VIDEO: Should have seen it coming: Trudeau says veterans’ groups ask for more than Ottawa can give
The new pension plan, which will take effect in April, 2019, will save the government money, at least in the short term, and reduce the compensation awarded to many disabled soldiers. During the first four years of the plan, Ottawa will pay about $1.8-billion less, in total, to disabled vets than it would have under programs enacted during the Harper government. And critics say it has gone to some lengths to prevent veterans from having input.
“It’s a systemic attack upon veterans’ rights to be denied the chance to participate in the very democracy that they were willing to die to defend,” says Sean Bruyea, a veterans-rights advocate who is suing Veterans Affairs Minister Seamus O’Regan for defamation as a result of comments the minister made in response to Mr. Bruyea’s criticism of the plan.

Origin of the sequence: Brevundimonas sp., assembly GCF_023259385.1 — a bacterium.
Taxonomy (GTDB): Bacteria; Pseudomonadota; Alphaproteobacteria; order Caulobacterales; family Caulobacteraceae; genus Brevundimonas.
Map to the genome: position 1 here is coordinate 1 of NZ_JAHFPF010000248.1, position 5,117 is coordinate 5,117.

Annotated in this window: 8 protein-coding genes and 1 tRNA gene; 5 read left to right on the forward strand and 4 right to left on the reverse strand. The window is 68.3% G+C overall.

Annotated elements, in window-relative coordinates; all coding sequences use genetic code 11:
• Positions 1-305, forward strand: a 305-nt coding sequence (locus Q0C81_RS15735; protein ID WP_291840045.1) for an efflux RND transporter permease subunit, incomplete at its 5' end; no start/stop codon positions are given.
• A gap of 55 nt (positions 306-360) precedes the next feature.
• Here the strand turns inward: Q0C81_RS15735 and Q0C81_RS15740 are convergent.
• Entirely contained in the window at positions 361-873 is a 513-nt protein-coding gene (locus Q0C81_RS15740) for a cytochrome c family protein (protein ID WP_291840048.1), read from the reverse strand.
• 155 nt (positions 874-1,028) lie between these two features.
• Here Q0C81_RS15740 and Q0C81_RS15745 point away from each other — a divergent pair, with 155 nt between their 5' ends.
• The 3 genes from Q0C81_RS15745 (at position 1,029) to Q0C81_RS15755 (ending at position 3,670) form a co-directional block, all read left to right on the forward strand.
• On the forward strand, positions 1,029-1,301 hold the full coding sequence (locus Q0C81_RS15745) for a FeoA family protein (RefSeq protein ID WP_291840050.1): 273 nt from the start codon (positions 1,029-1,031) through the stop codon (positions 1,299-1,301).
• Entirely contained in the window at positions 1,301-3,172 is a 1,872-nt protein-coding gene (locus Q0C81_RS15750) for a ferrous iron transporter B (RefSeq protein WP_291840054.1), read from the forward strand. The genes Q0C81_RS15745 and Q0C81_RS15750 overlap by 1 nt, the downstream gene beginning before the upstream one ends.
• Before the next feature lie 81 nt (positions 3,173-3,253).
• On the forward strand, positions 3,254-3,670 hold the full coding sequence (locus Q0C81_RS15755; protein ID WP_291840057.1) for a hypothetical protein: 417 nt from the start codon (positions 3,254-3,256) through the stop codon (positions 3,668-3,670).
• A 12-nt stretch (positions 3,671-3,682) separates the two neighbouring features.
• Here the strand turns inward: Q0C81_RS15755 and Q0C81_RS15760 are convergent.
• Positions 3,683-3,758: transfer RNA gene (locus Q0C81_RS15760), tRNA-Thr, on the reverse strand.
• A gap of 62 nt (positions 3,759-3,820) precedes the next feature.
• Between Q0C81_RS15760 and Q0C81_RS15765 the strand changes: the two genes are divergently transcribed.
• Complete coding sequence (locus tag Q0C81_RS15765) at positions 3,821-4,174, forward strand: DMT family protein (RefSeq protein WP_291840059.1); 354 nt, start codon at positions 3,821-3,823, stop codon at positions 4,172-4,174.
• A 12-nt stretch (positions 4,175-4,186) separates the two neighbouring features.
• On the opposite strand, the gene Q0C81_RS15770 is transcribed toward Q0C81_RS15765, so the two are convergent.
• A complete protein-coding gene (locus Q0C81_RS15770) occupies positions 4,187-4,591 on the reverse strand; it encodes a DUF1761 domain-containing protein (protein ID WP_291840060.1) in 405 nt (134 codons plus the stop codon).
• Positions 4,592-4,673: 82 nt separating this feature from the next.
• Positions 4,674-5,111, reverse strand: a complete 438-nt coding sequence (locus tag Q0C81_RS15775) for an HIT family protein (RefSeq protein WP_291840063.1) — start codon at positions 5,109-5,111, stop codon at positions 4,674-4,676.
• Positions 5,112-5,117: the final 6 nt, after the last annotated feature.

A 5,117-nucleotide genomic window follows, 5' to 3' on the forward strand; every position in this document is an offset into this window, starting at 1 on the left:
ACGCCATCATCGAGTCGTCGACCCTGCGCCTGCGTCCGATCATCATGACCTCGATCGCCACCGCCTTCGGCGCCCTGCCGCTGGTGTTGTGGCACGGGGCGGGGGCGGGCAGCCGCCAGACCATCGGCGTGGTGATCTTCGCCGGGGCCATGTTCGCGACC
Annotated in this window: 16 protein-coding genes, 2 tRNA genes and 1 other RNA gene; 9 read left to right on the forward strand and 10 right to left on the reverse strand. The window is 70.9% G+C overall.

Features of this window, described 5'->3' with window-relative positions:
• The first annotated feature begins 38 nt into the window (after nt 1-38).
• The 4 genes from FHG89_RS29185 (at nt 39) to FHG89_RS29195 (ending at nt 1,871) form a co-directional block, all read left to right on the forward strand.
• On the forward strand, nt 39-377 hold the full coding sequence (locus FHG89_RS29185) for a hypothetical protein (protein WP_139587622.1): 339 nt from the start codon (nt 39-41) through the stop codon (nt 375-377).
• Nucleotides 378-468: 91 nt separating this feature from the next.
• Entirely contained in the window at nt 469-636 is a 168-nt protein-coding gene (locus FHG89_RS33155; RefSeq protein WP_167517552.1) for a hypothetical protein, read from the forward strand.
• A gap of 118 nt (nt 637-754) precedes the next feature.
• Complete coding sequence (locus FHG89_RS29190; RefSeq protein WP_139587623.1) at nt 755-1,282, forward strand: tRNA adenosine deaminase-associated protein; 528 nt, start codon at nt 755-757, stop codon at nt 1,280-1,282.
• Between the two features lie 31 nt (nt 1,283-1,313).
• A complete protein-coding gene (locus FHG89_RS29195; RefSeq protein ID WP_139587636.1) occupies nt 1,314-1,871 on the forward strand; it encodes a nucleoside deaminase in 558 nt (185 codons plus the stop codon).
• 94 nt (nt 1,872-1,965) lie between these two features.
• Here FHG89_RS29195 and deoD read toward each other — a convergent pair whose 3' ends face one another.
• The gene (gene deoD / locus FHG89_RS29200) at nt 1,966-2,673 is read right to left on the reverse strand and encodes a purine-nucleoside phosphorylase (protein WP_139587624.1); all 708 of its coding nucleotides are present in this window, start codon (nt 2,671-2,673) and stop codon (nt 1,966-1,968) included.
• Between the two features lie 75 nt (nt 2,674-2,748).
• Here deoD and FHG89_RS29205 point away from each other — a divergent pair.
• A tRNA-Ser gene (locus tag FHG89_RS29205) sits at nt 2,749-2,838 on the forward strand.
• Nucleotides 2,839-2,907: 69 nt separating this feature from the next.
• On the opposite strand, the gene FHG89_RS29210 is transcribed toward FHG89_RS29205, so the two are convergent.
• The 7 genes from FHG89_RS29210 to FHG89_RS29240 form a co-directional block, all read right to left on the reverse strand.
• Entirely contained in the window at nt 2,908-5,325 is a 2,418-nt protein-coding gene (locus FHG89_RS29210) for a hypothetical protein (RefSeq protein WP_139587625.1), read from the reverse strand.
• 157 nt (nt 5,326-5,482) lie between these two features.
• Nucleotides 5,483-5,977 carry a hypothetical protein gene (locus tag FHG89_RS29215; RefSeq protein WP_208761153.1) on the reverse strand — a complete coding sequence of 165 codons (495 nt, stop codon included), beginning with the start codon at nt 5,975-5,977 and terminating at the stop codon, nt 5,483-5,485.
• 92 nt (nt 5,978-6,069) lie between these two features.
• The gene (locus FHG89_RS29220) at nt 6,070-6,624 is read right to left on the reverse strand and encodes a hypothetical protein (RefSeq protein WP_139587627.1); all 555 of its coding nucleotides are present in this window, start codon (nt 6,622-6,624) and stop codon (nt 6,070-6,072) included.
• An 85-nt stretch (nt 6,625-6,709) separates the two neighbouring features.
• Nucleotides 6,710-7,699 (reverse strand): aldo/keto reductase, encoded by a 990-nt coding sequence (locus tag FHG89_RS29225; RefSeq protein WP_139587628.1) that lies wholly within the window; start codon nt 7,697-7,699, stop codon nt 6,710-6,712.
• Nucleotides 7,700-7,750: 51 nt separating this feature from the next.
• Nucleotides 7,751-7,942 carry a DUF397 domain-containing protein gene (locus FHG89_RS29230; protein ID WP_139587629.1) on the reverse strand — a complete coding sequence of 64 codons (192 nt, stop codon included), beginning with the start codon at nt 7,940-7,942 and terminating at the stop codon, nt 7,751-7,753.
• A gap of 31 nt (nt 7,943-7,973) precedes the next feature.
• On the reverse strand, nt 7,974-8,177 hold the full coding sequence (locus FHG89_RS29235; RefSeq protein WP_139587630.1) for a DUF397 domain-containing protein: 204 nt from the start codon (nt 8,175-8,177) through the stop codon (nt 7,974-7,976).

After taking office in 2015, the Liberal government created advisory groups of veterans to offer comment about new policies and laws affecting Canadians who have served in the military.
The government says a number of suggestions from the advisory groups were incorporated into Pensions For Life, but it did not ask the groups for feedback before announcing it in the days after Parliament broke for Christmas in 2017.
The legislation to enact the program was rolled into an omnibus budget bill in 2018. There was no discussion about it on the floor of the House of Commons, and very little at Commons committees.